My main argument is straightforward. First, I contend that some level of redistribution from whites to blacks - whether paid in-cash or in-kind, whether explicitly race-based or only implicitly so, and whether labeled reparations or something else - can be defended on fairly intuitive and straightforward distributive justice grounds. The idea is that, according to every empirical study of the issue, African Americans are on average significantly less well off than whites. Moreover, the inequality extends to almost every conceivable measure of well-being - income, wealth, education, employment, health, housing, even life expectancy. Given this fact, and given especially this country's history of slavery and segregation, it is not difficult to argue that the government ought to spend some resources to reduce that inequality. Although the conclusion is not especially new, the distributive justice angle has been largely overlooked in discussion of slavery reparations. Second, I argue that any program to effect racial redistribution or reduce racial inequality - again, whether labeled reparations or not - should be informed by the basic lessons of public finance economics, a field that has long been devoted to the problem of designing real-world distributional programs. Drawing on that literature, I point out that the concept of race has three qualities that make it a surprisingly useful tool, at least in theory, for implementing an egalitarian vision of distributive justice: (a) race is one of the best predictors of, or proxies for, overall social and economic well-being; (b) unlike redistribution with respect to other proxies for well-being, such as redistribution with respect to income or wealth, redistribution on the basis of race will not cause labor-market distortions, because race is relatively immutable; and (c) race is relatively observable. For all of these reasons, redistribution on the basis of race, at least in theory, has the properties of a distributively just lump-sum transfer program. Third, although I do not here endorse any particular racially redistributive program, I point out the costs and benefits of several alternative forms that programs of racial redistribution might, and in some cases already do, take. Included in that discussion are direct cash transfers from whites to blacks (perhaps administered through the federal tax system), which would probably be unconstitutional but which provides an interesting point of comparison. I also discuss a range of in-kind redistributive programs, from race-based affirmative-action programs to federal funding of urban housing and educational programs to certain types of anti-discrimination law, all of which may be constitutional, depending on their particular design details. One point of emphasis in the Article is that, although redistributing explicitly on the basis of race may have certain advantages, such as the absence of labor distortions that accompany income or wealth redistribution and the increased precision of the redistributive transfers, there are disadvantages that have to be considered as well, such as the difficulty of defining and policing racial categories for the purpose of administering a redistributive program. In addition, it may ultimately be that there are other proxies for well-being besides race (such as geography) that can be used to produce a distributively-just lump sum transfer, but those systems will inevitably have drawbacks as well.

Before launching into my primary argument regarding the use of race in redistributive programs, I should point out that my focus on reparations as redistribution is a departure from the general thrust of the slavery reparations literature. Instead, most reparations scholars and activists view reparations as an issue of corrective justice, of rectifying a historic wrong. That vision of reparations, insofar as it builds on the notion of corrective justice that is employed in the private law context, is derived from an analogy to tort law, which says that if person A wrongfully harms person B, A must pay compensation to B. That view of slavery reparations has considerable appeal. Much, probably most, of the inequality between blacks and whites today, which I describe in some detail below, is doubtless attributable directly or indirectly to the historical injustices of slavery, Jim Crow, and subsequent discrimination. And it is certainly understandable that reparations proponents would seek to link racial redistribution directly with those past injustices. To ignore that link would itself be an injustice, as well as perhaps a tactical political (and perhaps legal) error. Nevertheless, because of the amount of time that has elapsed since the end of slavery and the difficulty of assigning blame today for what happened hundreds of years ago, a program of slavery reparations that involved large-scale redistributive transfers from whites to blacks would not fit neatly within the conceptual category of corrective justice. Again, I am not arguing for ignoring the past. To the contrary, as will become clear, my distributive justice argument has an important historical component. Rather, my primary argument is that whether and how society ought to structure a slavery reparations program depends on what such a program is expected to achieve. The goal of slavery reparations - whether it is to achieve distributive justice by reducing the substantial inequalities between whites and blacks, or to achieve corrective justice, which requires identifying specific wrongdoers and assigning them blame for the harms caused by slavery - will have important implications for the design of the program.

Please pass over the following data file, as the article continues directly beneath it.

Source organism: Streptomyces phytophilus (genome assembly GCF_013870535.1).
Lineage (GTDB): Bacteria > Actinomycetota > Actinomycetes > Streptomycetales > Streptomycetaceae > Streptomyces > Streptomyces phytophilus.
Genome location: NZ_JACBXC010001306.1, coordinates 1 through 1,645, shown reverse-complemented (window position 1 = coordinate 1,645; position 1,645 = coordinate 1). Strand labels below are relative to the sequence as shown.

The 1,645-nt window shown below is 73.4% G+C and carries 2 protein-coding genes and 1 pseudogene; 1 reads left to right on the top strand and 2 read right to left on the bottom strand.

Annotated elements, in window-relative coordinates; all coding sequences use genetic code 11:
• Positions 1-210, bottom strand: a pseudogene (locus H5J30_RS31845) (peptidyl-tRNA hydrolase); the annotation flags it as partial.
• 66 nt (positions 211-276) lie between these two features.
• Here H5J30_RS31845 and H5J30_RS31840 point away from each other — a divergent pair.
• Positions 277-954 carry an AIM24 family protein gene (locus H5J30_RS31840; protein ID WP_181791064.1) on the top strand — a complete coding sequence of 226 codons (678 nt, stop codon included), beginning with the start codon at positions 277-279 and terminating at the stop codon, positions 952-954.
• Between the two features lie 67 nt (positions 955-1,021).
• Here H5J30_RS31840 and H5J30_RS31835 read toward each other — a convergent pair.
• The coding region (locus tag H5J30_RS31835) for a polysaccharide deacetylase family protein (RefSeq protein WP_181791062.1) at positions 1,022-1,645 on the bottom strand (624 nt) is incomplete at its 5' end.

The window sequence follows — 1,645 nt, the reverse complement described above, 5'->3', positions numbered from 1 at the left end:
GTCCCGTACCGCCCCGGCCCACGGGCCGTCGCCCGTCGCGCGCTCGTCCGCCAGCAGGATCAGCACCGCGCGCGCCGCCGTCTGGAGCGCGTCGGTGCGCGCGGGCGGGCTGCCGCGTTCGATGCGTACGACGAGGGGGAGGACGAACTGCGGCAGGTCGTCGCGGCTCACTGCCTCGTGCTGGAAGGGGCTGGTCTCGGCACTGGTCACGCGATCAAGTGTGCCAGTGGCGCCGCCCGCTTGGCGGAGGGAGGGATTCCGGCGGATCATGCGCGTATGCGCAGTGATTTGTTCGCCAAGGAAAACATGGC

The Article proceeds as follows. Part I describes the private-law roots of corrective justice and explains how the move from paradigmatic private-law setting (the simple tort or contract case) to group-based harm saps the intuitive strength of the corrective justice rationale. Building on this conclusion, Part I then points out some of the conceptual and practical difficulties with applying the corrective justice rationale to slavery reparations that take the form of broad-based transfers from whites to blacks. Next, Part II argues that some level of white-to-black racial redistribution can be justified on the basis of a modest (and fairly conservative) version of egalitarian distributive justice, although I make no claim as to the appropriate amount. Part III emphasizes the lump-sum (and therefore relatively efficient) nature of racial redistribution, discusses some of the alternative forms that racial redistribution might take, and highlights some of the costs and benefits of those alternatives. The final section in Part III also responds to some of the most obvious objections to the idea of racial redistribution of any kind. As I conclude there, it may well be that the expressive or political problems associated with racial redistribution - such as the hostility that might be created among non-black citizens who would be required to pay the cost of the program and the expressive harms experienced by blacks who regard the program as demeaning - would outweigh the social benefits of such a program. That is an issue, I argue, for voters to decide. Indeed, insofar as government programs that implicitly engage in racial redistribution already exist, the voters have already decided. The question is whether more, or less, should be done. Part IV then concludes.



[1]. Professor of Law, University of Michigan Law School.